The Court has determined that agenda(s) and minutes or action summaries of any meeting(s) of the Court’s Executive Committee for the period October 15 – November 15, 2012 are exempt from disclosure pursuant to California Rules of Court, rules 10.500(f) (11) and (12).  Subdivision (f)(11) exempts court records that reveal decision-making processes, deliberative processes, evaluations and recommendations.  Subdivision (f)(12) exempts records of a court where the public interest served by non-disclosure clearly outweighs the public interest in disclosure.

Pursuant to California Rules of Court, rule 10.605, and the Court’s Local Rules, rule 231.1, the purpose of the Court’s Executive Committee is to advise the Presiding Judge and assist with internal court management.  The Executive Committee is therefore charged with adopting and administering the Court’s budget (LR 231.2); and reviewing and approving the Court’s organizational structure and reviewing recommending personnel and administrative polices (LR 231.3-231.4.)  Thus, the Court’s Executive Committee is a deliberative body and minutes or other records of its discussions, decisions, recommendations and actions are protected from disclosure by rule 10.500(f)(11) of the Rules of Court.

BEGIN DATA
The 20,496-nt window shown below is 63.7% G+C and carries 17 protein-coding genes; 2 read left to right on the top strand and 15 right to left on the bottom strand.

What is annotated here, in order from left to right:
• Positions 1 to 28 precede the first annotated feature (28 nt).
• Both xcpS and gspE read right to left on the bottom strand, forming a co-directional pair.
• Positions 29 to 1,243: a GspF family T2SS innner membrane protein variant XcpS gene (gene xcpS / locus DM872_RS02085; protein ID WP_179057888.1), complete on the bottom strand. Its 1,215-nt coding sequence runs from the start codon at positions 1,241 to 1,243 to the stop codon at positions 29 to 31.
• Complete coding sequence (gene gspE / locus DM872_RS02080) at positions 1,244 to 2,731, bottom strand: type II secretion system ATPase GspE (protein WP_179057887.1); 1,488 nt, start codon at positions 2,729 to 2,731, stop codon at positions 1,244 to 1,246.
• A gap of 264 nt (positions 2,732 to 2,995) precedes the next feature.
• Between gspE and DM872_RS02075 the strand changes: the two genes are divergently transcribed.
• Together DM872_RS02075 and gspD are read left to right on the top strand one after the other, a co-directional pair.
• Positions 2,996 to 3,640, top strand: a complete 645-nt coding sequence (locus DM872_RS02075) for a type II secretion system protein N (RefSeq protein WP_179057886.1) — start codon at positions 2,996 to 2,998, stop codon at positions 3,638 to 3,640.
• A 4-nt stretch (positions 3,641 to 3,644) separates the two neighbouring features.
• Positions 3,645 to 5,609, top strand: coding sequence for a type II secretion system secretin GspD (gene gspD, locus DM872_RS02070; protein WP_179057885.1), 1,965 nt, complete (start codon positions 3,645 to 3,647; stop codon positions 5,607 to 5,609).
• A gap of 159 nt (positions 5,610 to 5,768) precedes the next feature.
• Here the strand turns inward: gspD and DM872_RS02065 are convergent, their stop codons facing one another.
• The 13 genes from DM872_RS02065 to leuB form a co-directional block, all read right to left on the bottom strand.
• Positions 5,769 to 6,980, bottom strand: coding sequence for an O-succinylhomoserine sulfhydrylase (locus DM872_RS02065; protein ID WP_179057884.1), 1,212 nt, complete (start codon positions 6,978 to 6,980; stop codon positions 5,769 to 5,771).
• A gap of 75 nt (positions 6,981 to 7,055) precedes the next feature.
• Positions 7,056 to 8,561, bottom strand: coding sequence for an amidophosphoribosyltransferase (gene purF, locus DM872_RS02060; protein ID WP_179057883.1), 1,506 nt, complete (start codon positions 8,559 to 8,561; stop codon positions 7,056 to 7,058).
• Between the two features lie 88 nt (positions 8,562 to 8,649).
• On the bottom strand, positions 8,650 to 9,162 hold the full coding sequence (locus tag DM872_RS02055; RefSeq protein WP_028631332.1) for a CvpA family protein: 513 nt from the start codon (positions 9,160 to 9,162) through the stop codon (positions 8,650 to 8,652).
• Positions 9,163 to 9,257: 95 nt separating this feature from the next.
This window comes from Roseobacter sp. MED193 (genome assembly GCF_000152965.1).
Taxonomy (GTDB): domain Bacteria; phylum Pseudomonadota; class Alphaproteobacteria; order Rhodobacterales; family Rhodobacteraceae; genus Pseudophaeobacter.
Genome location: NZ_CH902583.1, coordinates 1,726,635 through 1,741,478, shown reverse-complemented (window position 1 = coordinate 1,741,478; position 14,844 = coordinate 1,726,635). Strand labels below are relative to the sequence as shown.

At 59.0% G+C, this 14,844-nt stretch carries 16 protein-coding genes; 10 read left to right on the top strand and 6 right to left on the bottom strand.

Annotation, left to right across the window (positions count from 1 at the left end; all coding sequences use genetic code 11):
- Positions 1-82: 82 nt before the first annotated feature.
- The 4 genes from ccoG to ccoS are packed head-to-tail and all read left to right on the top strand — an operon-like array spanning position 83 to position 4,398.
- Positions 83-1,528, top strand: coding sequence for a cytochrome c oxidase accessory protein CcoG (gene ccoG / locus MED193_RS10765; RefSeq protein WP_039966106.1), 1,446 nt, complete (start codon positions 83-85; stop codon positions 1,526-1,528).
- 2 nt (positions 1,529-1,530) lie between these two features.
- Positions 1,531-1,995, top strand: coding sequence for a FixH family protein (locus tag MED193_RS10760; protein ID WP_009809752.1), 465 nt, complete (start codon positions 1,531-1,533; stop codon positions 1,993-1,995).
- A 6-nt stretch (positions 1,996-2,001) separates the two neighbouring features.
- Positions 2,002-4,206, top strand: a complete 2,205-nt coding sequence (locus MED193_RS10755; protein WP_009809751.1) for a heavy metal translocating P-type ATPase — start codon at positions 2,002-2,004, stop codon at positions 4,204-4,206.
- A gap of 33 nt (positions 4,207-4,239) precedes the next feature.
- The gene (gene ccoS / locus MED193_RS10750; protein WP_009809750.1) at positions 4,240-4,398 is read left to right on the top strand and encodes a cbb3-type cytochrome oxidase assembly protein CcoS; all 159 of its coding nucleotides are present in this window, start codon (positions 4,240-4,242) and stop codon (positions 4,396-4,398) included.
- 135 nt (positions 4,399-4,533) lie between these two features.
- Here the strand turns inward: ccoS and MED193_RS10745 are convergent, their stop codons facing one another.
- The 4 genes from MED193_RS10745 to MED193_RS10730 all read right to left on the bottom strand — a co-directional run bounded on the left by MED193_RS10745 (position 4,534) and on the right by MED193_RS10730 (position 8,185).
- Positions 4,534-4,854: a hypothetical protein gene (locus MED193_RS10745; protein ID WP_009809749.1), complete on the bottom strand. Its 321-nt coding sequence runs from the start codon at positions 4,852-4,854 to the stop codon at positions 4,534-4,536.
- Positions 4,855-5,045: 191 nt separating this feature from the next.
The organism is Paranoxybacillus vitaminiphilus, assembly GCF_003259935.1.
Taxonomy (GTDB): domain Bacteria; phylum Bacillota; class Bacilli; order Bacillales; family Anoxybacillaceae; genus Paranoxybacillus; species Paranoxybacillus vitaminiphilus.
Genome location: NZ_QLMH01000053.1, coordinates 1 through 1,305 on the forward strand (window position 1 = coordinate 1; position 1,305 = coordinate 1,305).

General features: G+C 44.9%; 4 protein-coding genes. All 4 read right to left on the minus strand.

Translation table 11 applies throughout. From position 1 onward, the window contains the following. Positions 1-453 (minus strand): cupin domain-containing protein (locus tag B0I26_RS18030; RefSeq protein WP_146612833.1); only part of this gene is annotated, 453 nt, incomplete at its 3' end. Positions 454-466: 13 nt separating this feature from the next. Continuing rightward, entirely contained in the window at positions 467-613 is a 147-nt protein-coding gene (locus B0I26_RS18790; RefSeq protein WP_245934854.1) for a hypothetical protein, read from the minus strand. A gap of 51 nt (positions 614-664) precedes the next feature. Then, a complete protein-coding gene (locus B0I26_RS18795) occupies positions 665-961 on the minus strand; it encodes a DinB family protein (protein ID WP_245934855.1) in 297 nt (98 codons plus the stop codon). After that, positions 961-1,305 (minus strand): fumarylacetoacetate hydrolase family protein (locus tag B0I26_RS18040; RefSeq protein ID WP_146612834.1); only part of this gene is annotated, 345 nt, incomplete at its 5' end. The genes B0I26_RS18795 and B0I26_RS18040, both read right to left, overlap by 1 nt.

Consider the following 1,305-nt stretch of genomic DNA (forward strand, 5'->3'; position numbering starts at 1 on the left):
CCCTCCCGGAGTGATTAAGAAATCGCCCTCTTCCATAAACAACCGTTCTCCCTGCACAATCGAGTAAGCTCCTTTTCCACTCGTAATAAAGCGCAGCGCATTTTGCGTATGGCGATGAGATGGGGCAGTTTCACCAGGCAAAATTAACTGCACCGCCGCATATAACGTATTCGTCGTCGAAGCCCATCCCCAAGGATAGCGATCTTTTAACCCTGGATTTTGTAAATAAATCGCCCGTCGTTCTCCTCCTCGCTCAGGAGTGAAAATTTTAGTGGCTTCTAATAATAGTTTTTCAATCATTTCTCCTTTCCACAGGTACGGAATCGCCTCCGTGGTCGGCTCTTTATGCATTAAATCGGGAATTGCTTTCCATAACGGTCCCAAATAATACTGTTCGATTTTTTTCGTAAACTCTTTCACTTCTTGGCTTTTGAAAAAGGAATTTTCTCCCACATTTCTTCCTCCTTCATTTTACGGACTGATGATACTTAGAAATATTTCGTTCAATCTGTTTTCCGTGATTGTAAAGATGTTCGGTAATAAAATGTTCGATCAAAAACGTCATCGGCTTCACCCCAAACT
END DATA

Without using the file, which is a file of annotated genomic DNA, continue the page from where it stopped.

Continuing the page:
Additionally, it is in the best interest of the Court, and the community it serves, to promote candid and thoughtful discussion during committee meetings; the direct result of which is deliberate and objective actions by the committee. Disclosing the agenda(s) and minutes could inhibit discussion and thereby impact the actions of the committee.  For this reason, the agenda(s) and minute(s) are also exempted from disclosure under subdivision (f)(12) of rule 10.500 because the public interest in disclosure is outweighed by the public interest served by non-disclosure.